Up to 40% of food wasted because of ‘ugliness’



Retailers can refuse edible products because these don’t satisfy shape or blemish standards criteria, a new report has found.

Up to 40% of perfectly eatable food never reaches supermarket shelves because they are aesthetically unpleasant, the study commissioned by the UK’s Global Food Security (GFS) says.

The report, named Food Waste within Global Systems, found that in addition to vegetables and fruit refused by retailers because of their supposed ugliness, the average household wastes 5kg of food weekly, of which nearly two-thirds is avoidable. This leads to economic losses of £11.8 billion, or £480 per household annually.

Tim Benton, professor of population ecology at the University of Leeds, said, “Over five million people in the UK live in deep poverty, where basic food provision is a daily challenge.

“Reducing the scale of losses and waste throughout the entire food system is a crucial step towards improving global food security.

“New approaches and new research will be instrumental in reducing waste, such as smarter packaging for retailers, improved understanding of consumer behaviour, and better weather prediction that will reduce waste at harvest.”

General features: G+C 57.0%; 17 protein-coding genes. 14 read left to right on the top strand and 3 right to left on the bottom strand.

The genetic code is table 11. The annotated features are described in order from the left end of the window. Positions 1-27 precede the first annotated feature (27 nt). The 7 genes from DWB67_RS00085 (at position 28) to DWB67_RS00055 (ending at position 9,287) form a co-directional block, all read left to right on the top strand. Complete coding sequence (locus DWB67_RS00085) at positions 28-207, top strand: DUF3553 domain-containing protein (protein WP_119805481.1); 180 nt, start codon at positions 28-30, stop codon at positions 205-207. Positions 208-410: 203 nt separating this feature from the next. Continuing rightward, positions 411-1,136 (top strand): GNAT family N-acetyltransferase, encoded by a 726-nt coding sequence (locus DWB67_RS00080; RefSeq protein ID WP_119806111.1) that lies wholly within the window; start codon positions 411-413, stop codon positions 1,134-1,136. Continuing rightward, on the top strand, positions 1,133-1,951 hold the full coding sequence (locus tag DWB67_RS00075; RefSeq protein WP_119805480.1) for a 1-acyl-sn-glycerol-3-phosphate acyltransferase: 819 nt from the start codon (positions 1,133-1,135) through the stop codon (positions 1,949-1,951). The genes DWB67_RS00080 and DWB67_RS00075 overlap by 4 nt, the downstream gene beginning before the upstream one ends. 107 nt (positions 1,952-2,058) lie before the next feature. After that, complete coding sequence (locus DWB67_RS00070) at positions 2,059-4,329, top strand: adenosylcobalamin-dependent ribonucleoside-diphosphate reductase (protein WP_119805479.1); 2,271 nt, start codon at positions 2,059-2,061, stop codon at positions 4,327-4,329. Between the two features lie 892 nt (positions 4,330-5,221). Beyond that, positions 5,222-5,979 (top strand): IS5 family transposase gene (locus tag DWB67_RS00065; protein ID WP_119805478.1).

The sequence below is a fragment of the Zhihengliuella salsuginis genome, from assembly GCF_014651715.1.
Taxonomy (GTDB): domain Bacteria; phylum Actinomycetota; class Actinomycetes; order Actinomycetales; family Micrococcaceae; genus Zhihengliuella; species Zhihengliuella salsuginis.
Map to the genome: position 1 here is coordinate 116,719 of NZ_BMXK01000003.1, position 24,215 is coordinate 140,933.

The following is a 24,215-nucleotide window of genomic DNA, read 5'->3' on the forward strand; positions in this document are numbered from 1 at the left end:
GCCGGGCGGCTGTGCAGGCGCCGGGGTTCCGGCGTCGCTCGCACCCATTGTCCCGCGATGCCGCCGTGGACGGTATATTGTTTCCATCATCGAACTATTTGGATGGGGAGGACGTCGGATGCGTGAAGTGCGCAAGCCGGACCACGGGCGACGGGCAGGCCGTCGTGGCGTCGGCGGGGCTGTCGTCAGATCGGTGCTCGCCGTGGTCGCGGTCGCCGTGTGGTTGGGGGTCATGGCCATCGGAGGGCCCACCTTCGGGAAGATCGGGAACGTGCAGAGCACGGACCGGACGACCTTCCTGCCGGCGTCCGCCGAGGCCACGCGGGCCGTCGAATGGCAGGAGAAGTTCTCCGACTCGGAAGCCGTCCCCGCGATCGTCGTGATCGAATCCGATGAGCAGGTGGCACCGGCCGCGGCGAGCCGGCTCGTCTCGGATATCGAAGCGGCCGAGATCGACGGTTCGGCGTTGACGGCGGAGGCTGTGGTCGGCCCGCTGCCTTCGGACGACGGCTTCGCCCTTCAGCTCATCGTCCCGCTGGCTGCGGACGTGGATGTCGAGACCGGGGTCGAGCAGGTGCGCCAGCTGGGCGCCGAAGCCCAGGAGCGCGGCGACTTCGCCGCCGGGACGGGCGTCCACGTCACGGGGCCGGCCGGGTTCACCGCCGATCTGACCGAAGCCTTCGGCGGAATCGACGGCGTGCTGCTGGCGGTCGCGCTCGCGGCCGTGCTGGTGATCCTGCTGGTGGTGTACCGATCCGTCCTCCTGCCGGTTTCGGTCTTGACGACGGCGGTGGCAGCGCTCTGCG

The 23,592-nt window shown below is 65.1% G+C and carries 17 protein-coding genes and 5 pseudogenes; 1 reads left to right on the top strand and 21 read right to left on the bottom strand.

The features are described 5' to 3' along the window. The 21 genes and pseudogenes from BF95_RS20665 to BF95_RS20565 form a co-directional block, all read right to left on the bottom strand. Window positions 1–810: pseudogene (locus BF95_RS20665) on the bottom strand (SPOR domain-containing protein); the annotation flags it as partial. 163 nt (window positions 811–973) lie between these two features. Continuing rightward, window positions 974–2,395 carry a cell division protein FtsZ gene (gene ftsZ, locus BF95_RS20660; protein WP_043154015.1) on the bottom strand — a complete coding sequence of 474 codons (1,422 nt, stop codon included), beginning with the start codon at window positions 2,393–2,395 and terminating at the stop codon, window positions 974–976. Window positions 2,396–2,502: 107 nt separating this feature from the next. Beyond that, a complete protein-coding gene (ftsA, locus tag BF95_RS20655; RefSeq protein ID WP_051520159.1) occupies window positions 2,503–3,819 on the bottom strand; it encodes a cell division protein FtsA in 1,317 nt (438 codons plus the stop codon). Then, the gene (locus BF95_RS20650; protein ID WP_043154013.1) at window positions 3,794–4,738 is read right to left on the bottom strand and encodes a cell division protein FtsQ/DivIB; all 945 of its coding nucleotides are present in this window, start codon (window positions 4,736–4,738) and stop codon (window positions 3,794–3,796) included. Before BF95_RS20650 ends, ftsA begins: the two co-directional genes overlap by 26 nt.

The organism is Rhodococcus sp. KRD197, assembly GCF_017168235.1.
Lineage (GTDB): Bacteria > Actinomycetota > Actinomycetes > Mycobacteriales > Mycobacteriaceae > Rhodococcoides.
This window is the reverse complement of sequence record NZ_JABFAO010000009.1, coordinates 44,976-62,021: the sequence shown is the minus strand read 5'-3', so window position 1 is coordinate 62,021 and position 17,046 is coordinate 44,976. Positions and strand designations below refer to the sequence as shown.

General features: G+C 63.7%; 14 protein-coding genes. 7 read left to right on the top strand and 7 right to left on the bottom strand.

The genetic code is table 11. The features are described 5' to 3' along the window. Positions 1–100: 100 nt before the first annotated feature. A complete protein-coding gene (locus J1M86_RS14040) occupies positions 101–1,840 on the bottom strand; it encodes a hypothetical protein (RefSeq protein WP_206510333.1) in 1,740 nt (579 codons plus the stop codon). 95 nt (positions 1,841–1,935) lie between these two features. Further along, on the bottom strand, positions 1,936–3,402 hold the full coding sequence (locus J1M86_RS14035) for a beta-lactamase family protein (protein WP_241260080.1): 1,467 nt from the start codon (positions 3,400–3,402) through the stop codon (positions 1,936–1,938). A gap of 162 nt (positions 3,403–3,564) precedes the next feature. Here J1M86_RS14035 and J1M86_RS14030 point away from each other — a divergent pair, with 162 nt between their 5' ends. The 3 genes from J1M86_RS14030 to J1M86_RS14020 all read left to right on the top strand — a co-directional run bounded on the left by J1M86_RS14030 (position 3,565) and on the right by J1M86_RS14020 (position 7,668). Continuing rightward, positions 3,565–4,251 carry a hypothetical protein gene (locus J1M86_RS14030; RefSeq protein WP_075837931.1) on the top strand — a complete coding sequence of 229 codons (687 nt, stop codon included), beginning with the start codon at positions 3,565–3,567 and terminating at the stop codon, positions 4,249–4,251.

According to the report, it will not be possible to feed the growing population in the future without effective measures to tackle food waste.

In January, the Institution of Mechanical Engineers (IMechE) revealed that between 30-50% of food around the world “never reaches the human stomach”, while more recently, the UN Food and Agriculture Organisation (FAO) argued that inefficient food production accounts for $750 billion (£466bn) of economic loss every year and 3.3 billion tonnes of greenhouse gas emissions.

In August, charity Citizen Advice reported a 78% increase in enquires made to food banks across the UK.

Further reading:

Citizens Advice reports 78% increase in food bank enquiries

Tackle food waste to tackle inequality, government report says

World wasting up to half of global food

Government should be ‘reinforcing a sense of urgency’ on sustainable food

We need to use Grandma as inspiration to bring sustainability back into food


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